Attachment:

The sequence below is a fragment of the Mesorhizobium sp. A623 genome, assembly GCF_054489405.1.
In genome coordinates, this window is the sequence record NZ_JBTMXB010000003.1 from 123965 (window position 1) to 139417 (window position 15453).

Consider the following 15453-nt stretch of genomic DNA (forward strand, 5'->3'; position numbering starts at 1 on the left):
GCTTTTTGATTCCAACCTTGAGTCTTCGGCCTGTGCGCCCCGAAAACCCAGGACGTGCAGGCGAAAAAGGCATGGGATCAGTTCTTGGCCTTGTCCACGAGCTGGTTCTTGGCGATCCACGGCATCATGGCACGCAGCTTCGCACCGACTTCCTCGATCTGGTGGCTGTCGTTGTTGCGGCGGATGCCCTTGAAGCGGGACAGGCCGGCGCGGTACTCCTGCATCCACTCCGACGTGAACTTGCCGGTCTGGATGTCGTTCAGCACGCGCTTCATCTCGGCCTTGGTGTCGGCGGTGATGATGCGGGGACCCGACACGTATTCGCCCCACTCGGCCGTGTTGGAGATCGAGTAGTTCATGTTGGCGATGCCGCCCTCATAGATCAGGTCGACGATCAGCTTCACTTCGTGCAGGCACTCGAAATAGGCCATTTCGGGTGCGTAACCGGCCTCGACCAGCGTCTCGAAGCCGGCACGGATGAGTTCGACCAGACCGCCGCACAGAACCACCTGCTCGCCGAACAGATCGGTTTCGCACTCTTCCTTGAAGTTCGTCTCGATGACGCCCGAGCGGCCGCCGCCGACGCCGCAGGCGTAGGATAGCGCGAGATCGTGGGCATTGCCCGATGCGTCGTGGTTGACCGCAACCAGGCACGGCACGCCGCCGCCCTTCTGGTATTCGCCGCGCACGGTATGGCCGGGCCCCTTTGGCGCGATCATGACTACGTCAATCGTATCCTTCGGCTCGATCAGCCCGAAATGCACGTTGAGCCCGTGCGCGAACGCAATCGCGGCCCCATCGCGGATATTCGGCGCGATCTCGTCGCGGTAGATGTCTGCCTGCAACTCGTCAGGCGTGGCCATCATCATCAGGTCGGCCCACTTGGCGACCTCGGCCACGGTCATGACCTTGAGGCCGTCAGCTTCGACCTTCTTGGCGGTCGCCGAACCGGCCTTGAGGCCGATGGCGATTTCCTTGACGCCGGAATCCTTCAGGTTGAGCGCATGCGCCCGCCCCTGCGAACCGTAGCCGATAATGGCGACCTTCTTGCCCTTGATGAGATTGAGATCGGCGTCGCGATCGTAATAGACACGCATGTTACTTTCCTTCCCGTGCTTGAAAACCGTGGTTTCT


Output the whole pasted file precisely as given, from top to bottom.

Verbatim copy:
The sequence below is a fragment of the Mesorhizobium sp. A623 genome, assembly GCF_054489405.1.
In genome coordinates, this window is the sequence record NZ_JBTMXB010000003.1 from 123965 (window position 1) to 139417 (window position 15453).

Consider the following 15453-nt stretch of genomic DNA (forward strand, 5'->3'; position numbering starts at 1 on the left):
GCTTTTTGATTCCAACCTTGAGTCTTCGGCCTGTGCGCCCCGAAAACCCAGGACGTGCAGGCGAAAAAGGCATGGGATCAGTTCTTGGCCTTGTCCACGAGCTGGTTCTTGGCGATCCACGGCATCATGGCACGCAGCTTCGCACCGACTTCCTCGATCTGGTGGCTGTCGTTGTTGCGGCGGATGCCCTTGAAGCGGGACAGGCCGGCGCGGTACTCCTGCATCCACTCCGACGTGAACTTGCCGGTCTGGATGTCGTTCAGCACGCGCTTCATCTCGGCCTTGGTGTCGGCGGTGATGATGCGGGGACCCGACACGTATTCGCCCCACTCGGCCGTGTTGGAGATCGAGTAGTTCATGTTGGCGATGCCGCCCTCATAGATCAGGTCGACGATCAGCTTCACTTCGTGCAGGCACTCGAAATAGGCCATTTCGGGTGCGTAACCGGCCTCGACCAGCGTCTCGAAGCCGGCACGGATGAGTTCGACCAGACCGCCGCACAGAACCACCTGCTCGCCGAACAGATCGGTTTCGCACTCTTCCTTGAAGTTCGTCTCGATGACGCCCGAGCGGCCGCCGCCGACGCCGCAGGCGTAGGATAGCGCGAGATCGTGGGCATTGCCCGATGCGTCGTGGTTGACCGCAACCAGGCACGGCACGCCGCCGCCCTTCTGGTATTCGCCGCGCACGGTATGGCCGGGCCCCTTTGGCGCGATCATGACTACGTCAATCGTATCCTTCGGCTCGATCAGCCCGAAATGCACGTTGAGCCCGTGCGCGAACGCAATCGCGGCCCCATCGCGGATATTCGGCGCGATCTCGTCGCGGTAGATGTCTGCCTGCAACTCGTCAGGCGTGGCCATCATCATCAGGTCGGCCCACTTGGCGACCTCGGCCACGGTCATGACCTTGAGGCCGTCAGCTTCGACCTTCTTGGCGGTCGCCGAACCGGCCTTGAGGCCGATGGCGATTTCCTTGACGCCGGAATCCTTCAGGTTGAGCGCATGCGCCCGCCCCTGCGAACCGTAGCCGATAATGGCGACCTTCTTGCCCTTGATGAGATTGAGATCGGCGTCGCGATCGTAATAGACACGCATGTTACTTTCCTTCCCGTGCTTGAAAACCGTGGTTTCT